You informed how your company has been active on the innovation front. Tell us something about that.
We as a company are focused on import substitutive products, which require some innovation. Let me cite one case. All generators of more than 300 megawatts require one special equipment called sub-harmonic injection system for their stator protection. A leading global player is a sole supplier to all thermal, hydro, nuclear or any other power plant of higher capacity in India. Due to certain embargo restrictions, the company refused supply sub-harmonic injection systems to nuclear power plants. During the course of our discussion with Nuclear Power Corporation of India Ltd (NPCIL), this issue was highlighted to us, and we were asked if we would like to take up this development since it is a critical piece of equipment. We took up that challenge and, within a year, completed the product and thoroughly type tested it. Today, we are ready to commission that system. In another outcome from that same project, we have also developed a health monitoring system and would be soon patenting it.
Since 2014 the federal government has laid a very strong emphasis on renewable energy. Are you also developing products for that segment?
We look at energy management as a holistic solution irrespective of whether it is for thermal, hydro or renewable sources of energy such as solar or wind. We have been working with wind farms for the porting of their data to the cloud. There are several instances when there is a good wind available for generating power but due to reasons such as an unscheduled maintenance, it does not get lifted into the gird. That is a potential loss for investors. We have looked at energy management systems for renewable energy from that point of view. So far, we have not ventured too much into solar.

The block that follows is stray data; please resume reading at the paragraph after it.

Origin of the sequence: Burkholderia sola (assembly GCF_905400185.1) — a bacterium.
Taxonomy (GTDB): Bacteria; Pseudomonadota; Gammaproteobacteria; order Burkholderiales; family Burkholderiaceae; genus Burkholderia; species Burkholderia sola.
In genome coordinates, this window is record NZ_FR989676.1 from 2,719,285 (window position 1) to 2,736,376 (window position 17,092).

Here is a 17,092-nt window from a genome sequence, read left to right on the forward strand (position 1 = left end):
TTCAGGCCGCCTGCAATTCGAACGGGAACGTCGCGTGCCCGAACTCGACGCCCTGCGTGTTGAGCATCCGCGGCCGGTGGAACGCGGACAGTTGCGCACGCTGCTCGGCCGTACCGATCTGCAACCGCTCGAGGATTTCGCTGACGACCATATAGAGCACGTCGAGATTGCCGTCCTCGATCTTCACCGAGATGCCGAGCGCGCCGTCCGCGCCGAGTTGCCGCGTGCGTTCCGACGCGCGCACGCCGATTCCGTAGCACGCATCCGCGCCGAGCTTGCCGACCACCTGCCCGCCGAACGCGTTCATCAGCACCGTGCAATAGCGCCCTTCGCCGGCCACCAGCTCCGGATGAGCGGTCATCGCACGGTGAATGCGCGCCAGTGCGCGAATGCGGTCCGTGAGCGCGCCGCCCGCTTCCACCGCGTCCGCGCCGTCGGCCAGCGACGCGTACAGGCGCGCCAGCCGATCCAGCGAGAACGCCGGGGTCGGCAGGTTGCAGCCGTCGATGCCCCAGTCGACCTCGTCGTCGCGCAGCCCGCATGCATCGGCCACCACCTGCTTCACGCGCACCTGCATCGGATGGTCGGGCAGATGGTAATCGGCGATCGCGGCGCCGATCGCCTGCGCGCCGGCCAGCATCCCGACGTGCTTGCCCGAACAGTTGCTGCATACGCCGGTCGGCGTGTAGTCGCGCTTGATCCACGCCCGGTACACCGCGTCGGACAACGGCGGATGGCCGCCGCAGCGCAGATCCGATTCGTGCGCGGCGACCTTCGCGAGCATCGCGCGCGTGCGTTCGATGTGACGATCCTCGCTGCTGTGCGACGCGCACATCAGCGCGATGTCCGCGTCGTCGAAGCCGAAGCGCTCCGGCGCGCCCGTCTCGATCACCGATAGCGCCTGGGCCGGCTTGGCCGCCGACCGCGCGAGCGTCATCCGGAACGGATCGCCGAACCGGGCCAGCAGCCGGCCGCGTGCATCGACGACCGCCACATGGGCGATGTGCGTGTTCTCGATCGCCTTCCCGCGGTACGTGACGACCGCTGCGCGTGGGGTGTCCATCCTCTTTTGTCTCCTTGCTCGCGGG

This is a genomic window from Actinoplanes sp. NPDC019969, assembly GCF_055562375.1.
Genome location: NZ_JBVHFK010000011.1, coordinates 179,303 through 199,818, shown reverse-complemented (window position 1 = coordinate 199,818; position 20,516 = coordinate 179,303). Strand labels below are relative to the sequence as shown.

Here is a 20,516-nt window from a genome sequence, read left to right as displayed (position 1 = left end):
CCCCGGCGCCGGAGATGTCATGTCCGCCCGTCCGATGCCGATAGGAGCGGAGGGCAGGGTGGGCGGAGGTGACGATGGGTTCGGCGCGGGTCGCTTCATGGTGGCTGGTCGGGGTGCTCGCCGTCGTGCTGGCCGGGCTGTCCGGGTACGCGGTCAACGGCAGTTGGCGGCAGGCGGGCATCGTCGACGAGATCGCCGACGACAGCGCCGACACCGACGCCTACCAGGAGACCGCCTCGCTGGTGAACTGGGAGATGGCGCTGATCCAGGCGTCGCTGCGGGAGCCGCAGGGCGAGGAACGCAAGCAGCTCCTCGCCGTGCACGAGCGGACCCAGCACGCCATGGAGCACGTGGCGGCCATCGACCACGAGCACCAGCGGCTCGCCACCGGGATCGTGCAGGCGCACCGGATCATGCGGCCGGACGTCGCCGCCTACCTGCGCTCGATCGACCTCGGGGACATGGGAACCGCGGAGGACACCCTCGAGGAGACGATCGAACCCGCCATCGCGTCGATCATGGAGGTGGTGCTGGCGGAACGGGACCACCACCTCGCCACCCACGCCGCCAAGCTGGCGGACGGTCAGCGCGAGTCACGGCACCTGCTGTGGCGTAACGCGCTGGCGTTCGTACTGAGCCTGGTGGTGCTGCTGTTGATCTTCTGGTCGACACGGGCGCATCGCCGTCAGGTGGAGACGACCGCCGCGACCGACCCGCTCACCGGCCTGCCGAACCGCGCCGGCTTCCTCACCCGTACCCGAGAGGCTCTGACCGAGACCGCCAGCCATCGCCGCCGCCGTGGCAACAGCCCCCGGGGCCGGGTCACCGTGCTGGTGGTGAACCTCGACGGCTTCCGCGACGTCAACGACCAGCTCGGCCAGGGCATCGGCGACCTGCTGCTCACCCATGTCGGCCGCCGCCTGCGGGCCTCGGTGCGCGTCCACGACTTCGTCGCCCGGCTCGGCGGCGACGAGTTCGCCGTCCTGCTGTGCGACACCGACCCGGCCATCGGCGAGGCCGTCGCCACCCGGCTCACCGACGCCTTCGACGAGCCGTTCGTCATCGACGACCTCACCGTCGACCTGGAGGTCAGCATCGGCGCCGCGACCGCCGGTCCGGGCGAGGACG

What is your outlook for the industry in the medium and long-term?
People have to stop looking at energy as an infinite source. Since there is a crisis in energy, that perception and presumption will have to be abandoned. Localised distribution, generation and consumption have to be promoted in a very big way. Many proponents of energy conservation have proposed that if the village can generate and consume their own electricity it will help them become self-sustainable. That can also be made a part of our medium to long-term planning. Unfortunately, what has so far happened is that electricity generated in rural parts of the country is fed to urban areas, with rural areas often being forced to go without adequate electric supply. Now, this is ironical. One of the things required is that be it hydro, thermal or renewable energy of wind and solar, its generation and distribution must be localised into smaller or self-contained grids. Rather than planning big investments, making smaller investments with active support from the government will perhaps go a long way in effectively planning our energy strategy in both medium and long-term.